The irony of Matt Rhule leading a talk on RPOs wasn’t lost on the man himself. For one, as a head coach since 2013, Rhule hasn’t actually run an offense for almost a decade now. For another, if left to his own devices, Rhule wouldn’t run a spread, RPO-based offense in the first place.
As a born-and-bred East Coast, smash-mouth guy, in a vacuum Rhule would line up each snap in 22 personnel and run the ball. It’s what he did at Temple, after all. In fact, an in-house research project found he’s undefeated as a head coach when his running back rushes for at least 150 yards in a game. “I figured it out, let’s run for 150 yards, we’ll win and I can get my wife a new kitchen and pay for my daughter to go to private school,” Rhule joked.
But then he took the Baylor job, and all of a sudden he found himself spending a summer day in San Angelo, Texas, speaking to the state’s high school coaches on running an RPO-based offense.
For Rhule, the RPO game is a means to an end — running the ball, just in a way that makes sense in the Big 12 with a roster filled with Texas high school players who’ve run the spread since they were in diapers. Case in point, the Bears ran for 91 yards on 2.9 a carry in a 37-20 win over UTSA on Sept. 8 of last season, and rushed for 284 yards on 6.17 a pop in a 45-38 defeat of Vanderbilt in the Texas Bowl.
“Run pass option has been my deal with the devil,” he said. “We won a couple games, but it wasn’t played the way I wanted it to be played. I want the game to look a certain way, with a certain brand. Run pass option has been a bridge for me a way to win. We want to be tough. We believe in full gear, weightlifting, the Oklahoma drill. All the people tell us to be careful about doing, I believe that’s exactly what we need to do.”
To come to grips with the RPO game, Rhule needed to know why. He’s a big believer in the concept. “The No. 1 question I ask is why. The difference between great coaches and average coaches is great coaches can elitely and clearly tell you why,” he said. “To be a great coach, you have to answer why. If you know the why, it will guide the what and how.”
That said, why Rhule embraced the RPO game was because of the following reasons:
- To protect the run game
- To exploit the defense (more on this later*)
- To put defenders in conflict
- To spread the ball around
- To negate defensive pursuit
“Good offenses have eight to 10 guys touch the ball a game,”he said. “If you want to run for 200 yards a game and you hand the ball to your tailback as your primary means of running the ball, you better have an All-State tailback.” An ideal Baylor game will see 100 rushing yards from the running back position, 50 from the quarterback and 50 from the wide receivers. The Texas Bowl win over Vanderbilt saw three Bears run for between 50 and 109 yards.
(* Despite being warned beforehand, Rhule said he flat out did not realize how hot Texas is in September and October until he experienced himself. As such, he wants opposing defenders running sideline-to-sideline as much as possible early in games. “If I can’t breathe on the sidelines, imagine how those guys (on the field) feel,” he said.)
Though Rhule has come to grips with the RPO game, he deploys it only situationally. “The hard part of the RPO is not the whats, it’s the when,” he said. Baylor runs RPO in the following situations:
- Base downs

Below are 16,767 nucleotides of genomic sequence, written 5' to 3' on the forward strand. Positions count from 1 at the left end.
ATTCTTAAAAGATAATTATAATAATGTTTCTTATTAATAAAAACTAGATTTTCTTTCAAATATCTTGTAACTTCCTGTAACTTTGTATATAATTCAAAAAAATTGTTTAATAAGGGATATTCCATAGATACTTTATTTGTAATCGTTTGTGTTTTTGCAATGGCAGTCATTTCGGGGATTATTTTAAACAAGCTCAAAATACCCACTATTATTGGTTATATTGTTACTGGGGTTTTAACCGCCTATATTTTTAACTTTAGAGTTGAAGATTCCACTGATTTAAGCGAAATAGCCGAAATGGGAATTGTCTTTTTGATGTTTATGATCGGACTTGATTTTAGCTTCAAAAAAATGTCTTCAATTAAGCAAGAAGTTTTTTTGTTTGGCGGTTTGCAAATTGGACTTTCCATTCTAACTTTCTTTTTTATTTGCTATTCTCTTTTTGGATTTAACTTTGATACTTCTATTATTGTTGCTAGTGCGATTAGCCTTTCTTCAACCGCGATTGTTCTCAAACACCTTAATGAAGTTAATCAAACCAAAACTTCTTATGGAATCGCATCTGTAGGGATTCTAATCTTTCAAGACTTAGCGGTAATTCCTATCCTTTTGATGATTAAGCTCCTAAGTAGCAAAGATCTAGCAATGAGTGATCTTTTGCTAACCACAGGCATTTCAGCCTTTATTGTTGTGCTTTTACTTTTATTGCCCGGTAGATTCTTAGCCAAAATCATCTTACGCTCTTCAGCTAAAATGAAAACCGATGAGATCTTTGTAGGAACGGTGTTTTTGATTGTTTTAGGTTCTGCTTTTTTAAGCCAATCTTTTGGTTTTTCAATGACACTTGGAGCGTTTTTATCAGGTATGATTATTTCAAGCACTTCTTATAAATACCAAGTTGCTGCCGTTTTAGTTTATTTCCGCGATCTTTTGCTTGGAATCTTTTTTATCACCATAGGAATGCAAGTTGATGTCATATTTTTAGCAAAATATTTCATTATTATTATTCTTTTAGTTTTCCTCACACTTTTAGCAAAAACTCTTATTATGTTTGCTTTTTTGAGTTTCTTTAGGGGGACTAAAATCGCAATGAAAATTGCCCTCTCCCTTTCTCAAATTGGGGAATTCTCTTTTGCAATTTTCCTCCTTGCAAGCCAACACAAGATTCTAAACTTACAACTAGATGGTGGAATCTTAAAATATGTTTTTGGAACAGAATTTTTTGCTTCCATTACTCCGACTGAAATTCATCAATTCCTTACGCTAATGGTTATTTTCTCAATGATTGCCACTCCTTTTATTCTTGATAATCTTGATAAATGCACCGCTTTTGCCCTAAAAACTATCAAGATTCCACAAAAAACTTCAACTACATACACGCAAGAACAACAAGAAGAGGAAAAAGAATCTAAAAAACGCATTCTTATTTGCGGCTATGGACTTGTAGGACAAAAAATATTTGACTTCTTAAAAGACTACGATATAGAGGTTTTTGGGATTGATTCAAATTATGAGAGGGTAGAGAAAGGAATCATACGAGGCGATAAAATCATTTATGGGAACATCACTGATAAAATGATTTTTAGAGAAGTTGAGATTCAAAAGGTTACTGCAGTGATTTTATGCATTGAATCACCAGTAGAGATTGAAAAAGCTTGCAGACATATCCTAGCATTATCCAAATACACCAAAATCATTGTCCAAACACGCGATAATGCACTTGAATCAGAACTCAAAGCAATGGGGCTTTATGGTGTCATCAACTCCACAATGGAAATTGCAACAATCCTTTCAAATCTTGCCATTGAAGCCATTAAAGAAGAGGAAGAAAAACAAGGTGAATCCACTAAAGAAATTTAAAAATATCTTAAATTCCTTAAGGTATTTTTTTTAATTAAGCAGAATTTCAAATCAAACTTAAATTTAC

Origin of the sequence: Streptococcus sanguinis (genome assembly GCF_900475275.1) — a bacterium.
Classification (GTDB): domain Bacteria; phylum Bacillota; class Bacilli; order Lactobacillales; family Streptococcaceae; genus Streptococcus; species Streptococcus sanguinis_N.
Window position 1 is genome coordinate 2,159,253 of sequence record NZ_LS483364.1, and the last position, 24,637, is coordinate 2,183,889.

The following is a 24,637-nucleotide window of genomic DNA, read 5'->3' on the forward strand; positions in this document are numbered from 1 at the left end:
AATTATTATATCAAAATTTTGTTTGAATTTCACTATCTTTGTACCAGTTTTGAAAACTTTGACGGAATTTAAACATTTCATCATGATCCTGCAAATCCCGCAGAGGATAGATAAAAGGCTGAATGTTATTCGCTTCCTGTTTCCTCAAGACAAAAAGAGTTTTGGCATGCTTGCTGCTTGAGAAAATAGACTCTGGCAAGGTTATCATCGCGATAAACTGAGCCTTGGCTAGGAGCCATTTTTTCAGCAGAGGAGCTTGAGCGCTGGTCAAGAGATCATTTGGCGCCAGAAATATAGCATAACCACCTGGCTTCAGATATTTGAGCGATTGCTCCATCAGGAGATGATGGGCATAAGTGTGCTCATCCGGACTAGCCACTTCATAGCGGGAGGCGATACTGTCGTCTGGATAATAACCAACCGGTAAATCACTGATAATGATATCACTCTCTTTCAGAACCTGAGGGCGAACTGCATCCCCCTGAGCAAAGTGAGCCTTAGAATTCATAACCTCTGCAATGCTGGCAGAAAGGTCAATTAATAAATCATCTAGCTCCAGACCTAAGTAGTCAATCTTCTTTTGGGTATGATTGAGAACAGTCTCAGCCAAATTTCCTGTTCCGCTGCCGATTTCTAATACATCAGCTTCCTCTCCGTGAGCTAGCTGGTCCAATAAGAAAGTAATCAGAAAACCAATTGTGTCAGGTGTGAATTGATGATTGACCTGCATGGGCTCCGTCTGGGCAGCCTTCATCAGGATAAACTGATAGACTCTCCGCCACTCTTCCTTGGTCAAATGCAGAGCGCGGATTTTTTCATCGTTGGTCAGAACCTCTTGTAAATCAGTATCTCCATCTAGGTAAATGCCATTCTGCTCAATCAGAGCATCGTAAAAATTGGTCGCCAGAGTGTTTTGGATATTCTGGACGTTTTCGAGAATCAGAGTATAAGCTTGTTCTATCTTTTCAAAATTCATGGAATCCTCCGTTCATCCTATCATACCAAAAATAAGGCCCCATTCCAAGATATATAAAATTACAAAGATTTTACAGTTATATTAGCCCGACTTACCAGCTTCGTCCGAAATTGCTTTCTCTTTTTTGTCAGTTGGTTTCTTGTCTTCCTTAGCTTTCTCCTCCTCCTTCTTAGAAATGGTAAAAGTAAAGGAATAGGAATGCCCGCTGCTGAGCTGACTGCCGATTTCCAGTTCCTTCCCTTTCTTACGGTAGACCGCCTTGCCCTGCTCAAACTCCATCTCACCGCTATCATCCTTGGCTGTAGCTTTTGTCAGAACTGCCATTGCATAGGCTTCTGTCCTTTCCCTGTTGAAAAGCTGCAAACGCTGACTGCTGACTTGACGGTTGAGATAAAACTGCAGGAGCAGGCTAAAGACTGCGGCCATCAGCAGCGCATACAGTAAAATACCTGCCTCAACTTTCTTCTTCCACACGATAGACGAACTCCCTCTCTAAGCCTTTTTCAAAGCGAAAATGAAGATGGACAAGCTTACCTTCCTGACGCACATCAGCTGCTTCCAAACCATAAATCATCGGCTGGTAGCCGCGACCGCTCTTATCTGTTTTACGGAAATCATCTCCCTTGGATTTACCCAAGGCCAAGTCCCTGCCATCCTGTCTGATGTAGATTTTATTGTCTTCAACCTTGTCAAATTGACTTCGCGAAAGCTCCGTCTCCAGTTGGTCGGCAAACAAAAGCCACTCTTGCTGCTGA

- 2nd and long
- 3rd and 3-6
- Red zone
- Four-down territory
Why not on 2nd-and-short? It’s simple: Rhule loves the quarterback sneak there. “We changed our season by just going QB sneak,” he said. “We were 14-of-14, including two plays of over 15 yards. 2nd and 1-2 is direct run, preferably QB sneak.”
On the flip side, Rhule loves the ability to pop big runs through the RPO game on 3rd-and-medium, and even if one doesn’t pop, a short run on third down is still useful. On a 3rd-and-7, for instance, he’ll his offensive coordinators, “4th-and-4,” letting them know where the 3rd down play has to get to go for it on 4th down.
Baylor jumped from 1-11 in Rhule’s 2017 debut to 7-6 last season. Don’t be overwhelmed by that leap, though; Rhule wasn’t.
“I believe you win games by eliminating things you do to lose games – penalties, negative plays. The next way you win is in the trenches,” he said. “Run the football and stop the run. You can win games by not doing that, but you’ll never control them. There’s a difference between outscoring opponents and controlling them. We won seven games last year and didn’t control a single one. One win to seven wins, biggest turnaround in college football. No team had more improvement, but I can’t sleep at night because we didn’t control one of them.”
For instance, Rhule rewound one clip in his presentation to highlight a missed block by a wide receiver that turned a possible explosive play into a standard 5-yard gain. “That’s a 7-6 block right there,” he said. “We’ll get that fixed.”
Other notes and quotes:
- “For the head coaches in the room, I would challenge you to go back and ask your assistant coaches, ‘What’s the point of that? Why are you doing that?’ If you really want to find out how well you’re teaching, ask your players why you do a drill.”
- “Kevin Gilbride taught me great offenses are never a play late. Bad offensive staffs always talk about what they’re going to call next.”
- “The key to being great on third down is not being in third down. The game is about total first downs. If you got 22 first downs, you probably won.”
- “Field goals will never beat us. If you ever come to a Baylor game, watch our field goal block team. We have finished in the top-5 every year in blocking kicks. We go live on Tuesdays and Wednesdays. If you watch our field goal block team, they never look back to see if the ball went in. No. 1 is, the only thing that matters is us, our effort. No. 2 is, field goals will not beat us.”